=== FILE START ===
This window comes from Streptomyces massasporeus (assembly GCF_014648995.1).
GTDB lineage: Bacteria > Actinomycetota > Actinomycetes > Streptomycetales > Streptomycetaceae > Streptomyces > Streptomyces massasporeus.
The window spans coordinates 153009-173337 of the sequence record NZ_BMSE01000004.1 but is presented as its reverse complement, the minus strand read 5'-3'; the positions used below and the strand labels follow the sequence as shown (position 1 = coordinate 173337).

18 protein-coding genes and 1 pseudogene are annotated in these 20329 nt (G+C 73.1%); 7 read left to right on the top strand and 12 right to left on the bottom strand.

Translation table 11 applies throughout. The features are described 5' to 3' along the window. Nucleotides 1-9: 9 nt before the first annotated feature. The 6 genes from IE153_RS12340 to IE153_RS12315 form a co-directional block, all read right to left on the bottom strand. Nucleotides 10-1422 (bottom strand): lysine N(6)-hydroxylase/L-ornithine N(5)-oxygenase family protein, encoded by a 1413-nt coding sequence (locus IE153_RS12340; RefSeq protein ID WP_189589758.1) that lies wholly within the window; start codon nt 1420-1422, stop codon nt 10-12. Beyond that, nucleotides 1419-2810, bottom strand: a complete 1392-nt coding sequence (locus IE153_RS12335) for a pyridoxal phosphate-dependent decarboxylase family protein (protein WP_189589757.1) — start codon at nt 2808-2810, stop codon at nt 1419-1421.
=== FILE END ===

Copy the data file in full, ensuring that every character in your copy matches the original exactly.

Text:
This window comes from Streptomyces massasporeus (assembly GCF_014648995.1).
GTDB lineage: Bacteria > Actinomycetota > Actinomycetes > Streptomycetales > Streptomycetaceae > Streptomyces > Streptomyces massasporeus.
The window spans coordinates 153009-173337 of the sequence record NZ_BMSE01000004.1 but is presented as its reverse complement, the minus strand read 5'-3'; the positions used below and the strand labels follow the sequence as shown (position 1 = coordinate 173337).

18 protein-coding genes and 1 pseudogene are annotated in these 20329 nt (G+C 73.1%); 7 read left to right on the top strand and 12 right to left on the bottom strand.

Translation table 11 applies throughout. The features are described 5' to 3' along the window. Nucleotides 1-9: 9 nt before the first annotated feature. The 6 genes from IE153_RS12340 to IE153_RS12315 form a co-directional block, all read right to left on the bottom strand. Nucleotides 10-1422 (bottom strand): lysine N(6)-hydroxylase/L-ornithine N(5)-oxygenase family protein, encoded by a 1413-nt coding sequence (locus IE153_RS12340; RefSeq protein ID WP_189589758.1) that lies wholly within the window; start codon nt 1420-1422, stop codon nt 10-12. Beyond that, nucleotides 1419-2810, bottom strand: a complete 1392-nt coding sequence (locus IE153_RS12335) for a pyridoxal phosphate-dependent decarboxylase family protein (protein WP_189589757.1) — start codon at nt 2808-2810, stop codon at nt 1419-1421.